The Embodiment of Us

[World, November 26, 1994]

“Hey, you got stuff all over your car!” the boy called out.

He staffs the gatehouse at the retirement home where my son waits tables. The stuff I had all over my car was large white daisies with sun-yellow centers, carefully painted on by hand. Yes, it draws attention.

It’s my daughter’s car, I explain, but she hasn’t learned to drive a stick-shift yet. While she tools around in my massive station wagon, I’m in her lumpy old sedan. When this car rolled off the assembly line ten years ago, Megan was in the first grade. It kept rolling for 114,000 miles until it crossed her path, and as soon as she caught it she scattered daisies all over its powdery dull-brown hide.

Driving a daisy car has its disadvantages. You have to remember to stop singing along with the radio before you get to the stoplight, because people are already staring at your car and wondering what kind of kook is behind that wheel. Animated imaginary conversations, one of the best pleasures of driving alone, must also be kept in check.

A daisy car doesn’t look entirely professional, either. When I went to interview a cultural leader at her home, I had to drive through a pricey suburb laden with gracious old homes of stone and clapboard. The further I drove into the neighborhood, the lower I sank in my seat. I ended up parking the silly chariot around the corner on a sidestreet.

Some people spend their lives feeling like they’re in a daisy car. They arrive at adulthood with bodies that don’t fit right, that embarrass or disappoint them. They wish they could park around the corner on a sidestreet and step out free, radiant in a form that better expressed the real person within. This body can’t be right; it’s not who I really am.

Sometimes these worries get verbalized; young females verbalize them almost endlessly. Half the conversations in a girls’ dorm involve fretting about a nose that’s too big or a bust that’s too small. Unsuspecting husbands assume the role of roomate/confessor with their wedding vows, ever afterward confronting The Dreaded Question, “Does this make me look fat?” (My distracted husband once blurted the following: “No, you’re not as fat as that makes you look. I mean…that doesn’t make you look as fat as you are. Oh, just tell me the right answer!”)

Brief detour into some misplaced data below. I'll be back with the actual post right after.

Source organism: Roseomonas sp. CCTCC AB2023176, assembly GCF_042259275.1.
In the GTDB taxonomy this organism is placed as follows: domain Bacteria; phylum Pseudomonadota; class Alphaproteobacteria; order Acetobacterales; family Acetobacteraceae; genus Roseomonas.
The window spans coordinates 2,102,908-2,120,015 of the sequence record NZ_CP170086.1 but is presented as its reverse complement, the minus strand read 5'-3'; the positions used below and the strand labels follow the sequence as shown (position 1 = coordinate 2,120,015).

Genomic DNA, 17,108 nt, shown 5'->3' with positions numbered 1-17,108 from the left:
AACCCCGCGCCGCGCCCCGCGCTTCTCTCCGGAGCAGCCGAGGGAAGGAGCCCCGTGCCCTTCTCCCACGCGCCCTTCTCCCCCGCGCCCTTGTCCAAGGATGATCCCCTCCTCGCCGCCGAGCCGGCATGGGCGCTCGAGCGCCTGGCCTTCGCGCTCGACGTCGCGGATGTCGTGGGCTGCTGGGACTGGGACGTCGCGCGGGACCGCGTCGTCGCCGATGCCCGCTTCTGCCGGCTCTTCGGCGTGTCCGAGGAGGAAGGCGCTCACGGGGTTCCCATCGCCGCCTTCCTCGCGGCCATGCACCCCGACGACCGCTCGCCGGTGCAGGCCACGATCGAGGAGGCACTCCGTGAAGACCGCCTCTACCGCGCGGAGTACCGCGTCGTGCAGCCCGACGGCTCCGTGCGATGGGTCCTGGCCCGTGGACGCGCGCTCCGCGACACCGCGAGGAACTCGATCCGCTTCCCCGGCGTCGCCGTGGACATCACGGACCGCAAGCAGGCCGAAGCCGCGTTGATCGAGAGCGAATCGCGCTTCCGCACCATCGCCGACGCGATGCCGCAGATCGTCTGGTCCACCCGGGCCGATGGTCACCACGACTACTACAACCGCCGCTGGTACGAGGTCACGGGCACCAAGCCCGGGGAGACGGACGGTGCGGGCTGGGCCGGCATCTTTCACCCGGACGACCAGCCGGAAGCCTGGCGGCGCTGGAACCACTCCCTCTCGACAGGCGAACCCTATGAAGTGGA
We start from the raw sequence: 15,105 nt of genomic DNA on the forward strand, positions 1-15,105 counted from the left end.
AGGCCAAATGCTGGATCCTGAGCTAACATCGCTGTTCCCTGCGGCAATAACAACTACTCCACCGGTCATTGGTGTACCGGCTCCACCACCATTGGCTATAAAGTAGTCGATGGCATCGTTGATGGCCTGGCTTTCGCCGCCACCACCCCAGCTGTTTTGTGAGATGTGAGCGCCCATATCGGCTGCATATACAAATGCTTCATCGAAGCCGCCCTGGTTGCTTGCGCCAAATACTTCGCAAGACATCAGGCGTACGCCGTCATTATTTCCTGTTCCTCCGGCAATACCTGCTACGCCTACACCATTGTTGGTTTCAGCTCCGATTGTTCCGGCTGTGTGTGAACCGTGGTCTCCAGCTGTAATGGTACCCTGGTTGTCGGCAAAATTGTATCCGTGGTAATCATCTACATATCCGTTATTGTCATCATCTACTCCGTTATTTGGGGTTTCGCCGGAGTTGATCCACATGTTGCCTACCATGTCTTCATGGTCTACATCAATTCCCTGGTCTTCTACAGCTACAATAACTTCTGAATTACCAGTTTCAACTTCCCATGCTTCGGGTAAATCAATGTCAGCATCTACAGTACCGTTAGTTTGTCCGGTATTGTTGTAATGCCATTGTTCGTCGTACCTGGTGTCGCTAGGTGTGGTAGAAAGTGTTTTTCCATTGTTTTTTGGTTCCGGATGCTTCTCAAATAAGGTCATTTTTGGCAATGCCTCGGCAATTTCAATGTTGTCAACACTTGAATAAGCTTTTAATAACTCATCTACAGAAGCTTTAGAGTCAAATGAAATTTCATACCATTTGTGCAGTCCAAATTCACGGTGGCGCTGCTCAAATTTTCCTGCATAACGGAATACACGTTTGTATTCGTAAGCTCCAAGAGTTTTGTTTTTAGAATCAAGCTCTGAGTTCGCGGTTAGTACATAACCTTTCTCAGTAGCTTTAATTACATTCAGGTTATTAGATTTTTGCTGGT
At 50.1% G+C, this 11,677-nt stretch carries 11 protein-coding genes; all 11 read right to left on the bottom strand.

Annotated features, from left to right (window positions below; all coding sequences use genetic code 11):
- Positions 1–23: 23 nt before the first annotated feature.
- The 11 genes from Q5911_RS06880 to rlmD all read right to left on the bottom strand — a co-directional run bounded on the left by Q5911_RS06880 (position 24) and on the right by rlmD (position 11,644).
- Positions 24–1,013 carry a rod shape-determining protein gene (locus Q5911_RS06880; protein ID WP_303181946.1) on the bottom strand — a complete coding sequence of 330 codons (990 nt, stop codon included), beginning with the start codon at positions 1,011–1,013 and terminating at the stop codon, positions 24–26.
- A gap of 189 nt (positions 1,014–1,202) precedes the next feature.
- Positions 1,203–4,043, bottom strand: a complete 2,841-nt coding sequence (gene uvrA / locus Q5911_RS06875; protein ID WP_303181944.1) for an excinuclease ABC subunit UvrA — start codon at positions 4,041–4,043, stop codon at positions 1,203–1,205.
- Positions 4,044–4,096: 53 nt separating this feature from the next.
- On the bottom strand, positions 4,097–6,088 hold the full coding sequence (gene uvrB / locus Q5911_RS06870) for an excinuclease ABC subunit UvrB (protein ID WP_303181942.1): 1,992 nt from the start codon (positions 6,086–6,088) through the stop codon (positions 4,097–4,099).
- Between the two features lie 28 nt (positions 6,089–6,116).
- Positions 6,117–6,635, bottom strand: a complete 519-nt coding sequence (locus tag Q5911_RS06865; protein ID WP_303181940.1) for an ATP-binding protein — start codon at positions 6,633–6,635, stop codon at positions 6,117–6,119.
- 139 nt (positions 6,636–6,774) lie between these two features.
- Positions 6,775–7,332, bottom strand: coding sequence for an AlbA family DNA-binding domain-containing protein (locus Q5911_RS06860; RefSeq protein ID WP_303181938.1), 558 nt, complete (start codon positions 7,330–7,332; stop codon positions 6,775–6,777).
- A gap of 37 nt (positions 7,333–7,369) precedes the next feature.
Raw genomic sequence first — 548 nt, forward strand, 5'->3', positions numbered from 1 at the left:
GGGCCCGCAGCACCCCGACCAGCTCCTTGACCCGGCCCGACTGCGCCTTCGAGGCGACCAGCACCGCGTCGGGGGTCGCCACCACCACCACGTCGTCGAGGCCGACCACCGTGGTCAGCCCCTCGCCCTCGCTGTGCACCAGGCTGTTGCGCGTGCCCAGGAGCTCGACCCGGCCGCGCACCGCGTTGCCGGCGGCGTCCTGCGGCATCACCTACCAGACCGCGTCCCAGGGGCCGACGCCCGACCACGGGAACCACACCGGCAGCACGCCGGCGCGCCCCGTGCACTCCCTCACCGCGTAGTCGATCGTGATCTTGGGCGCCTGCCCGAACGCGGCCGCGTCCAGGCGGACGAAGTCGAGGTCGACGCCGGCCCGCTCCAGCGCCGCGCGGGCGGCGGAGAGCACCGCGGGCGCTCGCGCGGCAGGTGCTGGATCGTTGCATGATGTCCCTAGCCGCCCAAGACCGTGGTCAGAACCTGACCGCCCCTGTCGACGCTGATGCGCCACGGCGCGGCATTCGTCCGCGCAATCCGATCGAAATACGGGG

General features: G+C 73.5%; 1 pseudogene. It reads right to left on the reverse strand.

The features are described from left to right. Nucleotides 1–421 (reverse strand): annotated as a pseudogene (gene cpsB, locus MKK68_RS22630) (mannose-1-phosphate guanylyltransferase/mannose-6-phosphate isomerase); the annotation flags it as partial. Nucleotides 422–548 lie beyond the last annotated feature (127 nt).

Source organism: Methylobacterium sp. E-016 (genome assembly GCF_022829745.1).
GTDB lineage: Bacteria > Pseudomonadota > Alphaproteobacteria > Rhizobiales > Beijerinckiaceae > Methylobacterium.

Women fret about thickening figures, men about thinning hair. One of my college professors would part his just above one ear and pull a sheaf across the top of his pate. During the course of our seminars it would sometimes escape and float back over the top, there to see-saw gently up and down like a feathery brown wing.

My guess is that this man thought of his baldness as an absurd magnet for attention, like a daisy on a car (though it was nothing compared to that wing). Absurd and untrue: I’m hip and daring, not some old bald guy. Others hate their height or hair or hips, convinced that the image these project is an insult and a lie. We look at our disliked features from a distance, alienated and somewhat ashamed.

Yet we are not, in reality, so alienated. We aren’t merely dissatisfied passengers riding around in our bodies; we are our bodies. They embody us. In another bit of God’s hidden wisdom (mixed with humor, perhaps) we have been appointed these specific bodies to live with, to wrestle with all our earthly lives. Wherever we go, they are there too, announcing our presence before any words we speak.